What are the signs & symptoms that develop in affected dogs?
Common symptoms reflect central nervous system (CNS) malfunction and progress from anxiety, noise sensitivity, and restlessness to impaired vision and hearing. Epileptic-like seizures, loss of house training skills, and difficulties walking may develop later in the course of the disease, which typically leads to severe quality of life issues around two years of age.
When do signs and symptoms develop?
In Salukis, NCL 8 has been observed with signs beginning at around one year of age.
How do vets diagnose this condition?
Diagnosis is made based on clinical history, physical examination, genetic testing, and ruling out other causes of similar symptoms. Histopathology of the brain may offer a definitive diagnosis after the affected dog is deceased. Clinical signs of NCL 8 may mimic many other CNS diseases, so examination by a veterinarian or veterinary neurologist is required. Advanced imaging (CT or MRI scan) and/or a spinal tap may be performed to rule out other diseases.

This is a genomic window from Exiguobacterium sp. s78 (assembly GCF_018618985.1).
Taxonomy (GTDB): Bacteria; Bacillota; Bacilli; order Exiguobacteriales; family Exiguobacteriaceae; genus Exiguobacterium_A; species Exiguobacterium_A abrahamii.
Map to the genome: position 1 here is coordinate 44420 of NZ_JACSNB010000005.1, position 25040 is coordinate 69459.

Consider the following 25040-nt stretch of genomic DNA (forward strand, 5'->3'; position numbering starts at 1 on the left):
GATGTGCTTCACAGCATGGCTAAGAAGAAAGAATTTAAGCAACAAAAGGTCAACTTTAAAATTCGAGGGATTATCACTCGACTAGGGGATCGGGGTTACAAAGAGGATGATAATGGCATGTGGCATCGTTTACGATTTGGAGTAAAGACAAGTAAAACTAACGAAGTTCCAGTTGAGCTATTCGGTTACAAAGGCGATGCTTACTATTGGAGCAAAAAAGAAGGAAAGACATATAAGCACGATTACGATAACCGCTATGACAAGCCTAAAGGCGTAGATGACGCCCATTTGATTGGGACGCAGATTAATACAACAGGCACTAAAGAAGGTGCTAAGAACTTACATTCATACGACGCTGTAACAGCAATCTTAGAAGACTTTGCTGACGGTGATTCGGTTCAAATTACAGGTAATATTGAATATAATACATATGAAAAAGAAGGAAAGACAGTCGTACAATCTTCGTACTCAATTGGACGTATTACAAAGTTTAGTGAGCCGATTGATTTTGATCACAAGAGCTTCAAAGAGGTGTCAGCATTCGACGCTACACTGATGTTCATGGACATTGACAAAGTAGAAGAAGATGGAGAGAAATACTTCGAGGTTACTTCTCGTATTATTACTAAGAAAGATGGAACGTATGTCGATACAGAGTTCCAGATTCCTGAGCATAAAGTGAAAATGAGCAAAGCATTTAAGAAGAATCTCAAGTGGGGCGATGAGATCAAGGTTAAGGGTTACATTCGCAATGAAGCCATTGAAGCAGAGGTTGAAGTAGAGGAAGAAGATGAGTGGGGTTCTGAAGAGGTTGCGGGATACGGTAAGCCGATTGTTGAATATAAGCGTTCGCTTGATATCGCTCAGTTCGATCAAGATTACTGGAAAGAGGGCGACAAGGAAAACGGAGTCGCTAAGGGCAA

How is this condition treated?
There is currently no treatment for NCL 8. Gene therapy is an evolving field but requires more research to be available clinically. Some medications aimed at controlling seizures may offer a temporary reduction in their frequency, however, the medications will eventually stop controlling the seizures.
What actions should I take if my dog is affected?
- Please give your dog any medication as prescribed by your veterinarian.
- Keeping your affected dog comfortable at home is the best therapy you can provide.
- Slings can be used to assist with their mobility, and caution should be taken to avoid falling hazards.
- Blind dogs may benefit from leaving your furniture in the same place and being put on leashes in unfamiliar territory.